“Inferring evolutionary timelines is a fundamental goal of biology. However, state-of-the-art methods rely on using computers to simulate evolutionary timelines and assess the most plausible ones. In our case, this was difficult due to the gigantic dataset analyzed, involving genetic data from almost 5,000 mammal species and 72 complete genomes,” Dr. dos Reis says.
In this study, the researchers developed a new, fast Bayesian approach to analyze large numbers of genome sequences, whilst also accounting for uncertainties within the data. “We solved the computational hurdles by dividing the analysis in sub-steps: first simulating timelines using the 72 genomes and then using the results to guide the simulations on the remaining species. Using genomes reduces uncertainty because it allows rejection of unplausible timelines from the simulations,” says Dr dos Reis.
“Our data processing pipeline sourced as much genomic data for as many mammal species as possible. This was challenging because genetic databases contain inaccuracies and we had to develop a strategy to identify poor quality samples or mislabelled data that had to be removed,” adds Dr. Asif Tamuri, co-lead author of the paper from UCL, who was responsible for assembling the mammal genomic dataset.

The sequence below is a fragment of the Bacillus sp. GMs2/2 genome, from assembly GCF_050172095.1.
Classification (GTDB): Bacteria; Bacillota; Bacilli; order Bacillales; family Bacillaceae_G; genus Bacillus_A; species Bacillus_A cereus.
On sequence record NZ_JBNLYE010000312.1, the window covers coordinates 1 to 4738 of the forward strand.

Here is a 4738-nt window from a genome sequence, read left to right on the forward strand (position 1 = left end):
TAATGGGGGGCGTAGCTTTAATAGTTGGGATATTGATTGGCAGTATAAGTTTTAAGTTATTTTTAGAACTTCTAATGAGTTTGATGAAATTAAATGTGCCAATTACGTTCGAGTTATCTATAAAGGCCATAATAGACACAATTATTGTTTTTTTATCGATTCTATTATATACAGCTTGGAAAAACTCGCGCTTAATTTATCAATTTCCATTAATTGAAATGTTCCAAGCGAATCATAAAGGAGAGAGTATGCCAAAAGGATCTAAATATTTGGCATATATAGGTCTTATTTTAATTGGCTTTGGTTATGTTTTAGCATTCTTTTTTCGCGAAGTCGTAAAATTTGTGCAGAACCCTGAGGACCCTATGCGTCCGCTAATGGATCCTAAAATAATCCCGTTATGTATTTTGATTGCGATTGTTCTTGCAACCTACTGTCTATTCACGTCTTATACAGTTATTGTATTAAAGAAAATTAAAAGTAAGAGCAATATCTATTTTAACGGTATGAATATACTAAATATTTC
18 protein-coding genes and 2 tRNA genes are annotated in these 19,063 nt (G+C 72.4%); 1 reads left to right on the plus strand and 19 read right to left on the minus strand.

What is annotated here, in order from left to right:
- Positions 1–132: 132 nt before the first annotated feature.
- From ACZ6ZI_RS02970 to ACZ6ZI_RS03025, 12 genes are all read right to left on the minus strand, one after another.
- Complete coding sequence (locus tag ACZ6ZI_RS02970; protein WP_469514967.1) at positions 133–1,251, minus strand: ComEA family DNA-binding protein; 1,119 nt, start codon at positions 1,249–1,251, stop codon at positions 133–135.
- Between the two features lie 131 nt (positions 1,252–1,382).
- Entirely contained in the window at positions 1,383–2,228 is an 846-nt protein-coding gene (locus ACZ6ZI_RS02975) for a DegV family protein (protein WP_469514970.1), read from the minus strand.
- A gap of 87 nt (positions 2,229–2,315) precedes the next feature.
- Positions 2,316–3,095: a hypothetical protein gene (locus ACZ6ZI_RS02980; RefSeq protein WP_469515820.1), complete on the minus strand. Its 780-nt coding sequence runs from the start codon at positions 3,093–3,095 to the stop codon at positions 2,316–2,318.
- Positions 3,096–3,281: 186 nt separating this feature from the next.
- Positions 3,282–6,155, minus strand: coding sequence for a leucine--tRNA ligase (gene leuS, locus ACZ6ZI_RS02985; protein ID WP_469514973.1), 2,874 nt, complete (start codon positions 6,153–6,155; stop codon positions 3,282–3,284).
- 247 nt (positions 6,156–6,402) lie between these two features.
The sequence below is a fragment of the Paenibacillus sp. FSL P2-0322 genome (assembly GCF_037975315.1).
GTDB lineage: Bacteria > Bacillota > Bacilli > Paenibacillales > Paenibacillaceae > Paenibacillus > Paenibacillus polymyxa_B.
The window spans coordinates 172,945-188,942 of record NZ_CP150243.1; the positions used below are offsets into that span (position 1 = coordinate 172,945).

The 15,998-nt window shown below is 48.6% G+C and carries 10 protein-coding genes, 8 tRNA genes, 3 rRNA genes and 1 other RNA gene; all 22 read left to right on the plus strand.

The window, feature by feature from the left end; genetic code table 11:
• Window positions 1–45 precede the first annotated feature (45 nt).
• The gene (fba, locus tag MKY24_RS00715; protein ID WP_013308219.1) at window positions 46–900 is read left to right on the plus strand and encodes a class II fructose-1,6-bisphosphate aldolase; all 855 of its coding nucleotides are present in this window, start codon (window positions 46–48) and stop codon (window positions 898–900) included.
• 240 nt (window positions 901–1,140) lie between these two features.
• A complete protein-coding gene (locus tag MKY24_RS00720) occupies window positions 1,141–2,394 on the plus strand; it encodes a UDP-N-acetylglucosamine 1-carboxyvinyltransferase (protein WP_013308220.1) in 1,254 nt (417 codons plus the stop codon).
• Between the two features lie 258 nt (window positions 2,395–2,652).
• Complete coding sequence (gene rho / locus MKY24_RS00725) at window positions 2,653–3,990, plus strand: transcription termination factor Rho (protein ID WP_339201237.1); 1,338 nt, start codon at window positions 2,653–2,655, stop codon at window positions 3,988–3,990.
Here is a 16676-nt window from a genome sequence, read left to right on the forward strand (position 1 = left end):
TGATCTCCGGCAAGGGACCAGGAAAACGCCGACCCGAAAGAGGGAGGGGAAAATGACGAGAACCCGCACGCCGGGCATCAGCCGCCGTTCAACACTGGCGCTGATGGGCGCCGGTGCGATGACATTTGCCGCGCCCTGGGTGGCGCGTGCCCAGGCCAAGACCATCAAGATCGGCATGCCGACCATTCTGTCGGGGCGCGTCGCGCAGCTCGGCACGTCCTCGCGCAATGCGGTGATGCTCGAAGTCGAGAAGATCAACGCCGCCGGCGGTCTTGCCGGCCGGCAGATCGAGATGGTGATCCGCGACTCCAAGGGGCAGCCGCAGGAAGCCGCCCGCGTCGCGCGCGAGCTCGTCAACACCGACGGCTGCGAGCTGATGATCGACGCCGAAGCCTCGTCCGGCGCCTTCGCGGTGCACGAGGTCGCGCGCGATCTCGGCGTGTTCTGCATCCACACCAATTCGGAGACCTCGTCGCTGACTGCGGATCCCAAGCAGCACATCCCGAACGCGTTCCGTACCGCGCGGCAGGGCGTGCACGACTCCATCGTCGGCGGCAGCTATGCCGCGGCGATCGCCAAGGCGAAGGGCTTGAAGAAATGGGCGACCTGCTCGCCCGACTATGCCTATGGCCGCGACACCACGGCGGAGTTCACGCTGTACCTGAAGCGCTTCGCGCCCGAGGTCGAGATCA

More efficient and sustainable
Using their novel approach, the team was able to reduce computation time for this complex analysis from decades to months. “If we had tried to analyze this large mammal dataset in a supercomputer without using the Bayesian method we have developed, we would have had to wait decades to infer the mammal timetree. Just imagine how long this analysis could take if we were to use our own PCs,” says Dr. Álvarez-Carretero. “In addition, we managed to reduce computation time by a factor of 100. This new approach not only allows the analysis of genomic datasets, but also, by being more efficient, substantially reduces the CO2 emissions released due to computing,” Dr. Álvarez-Carretero continues.
The method developed in the study could be used to tackle other contentious evolutionary timelines that require analysis of large datasets. By integrating the novel Bayesian approach with the forthcoming genomes from the Darwin Tree of Life and Earth BioGenome projects, the idea of estimating a reliable evolutionary timescale for the Tree of Life now seems within reach.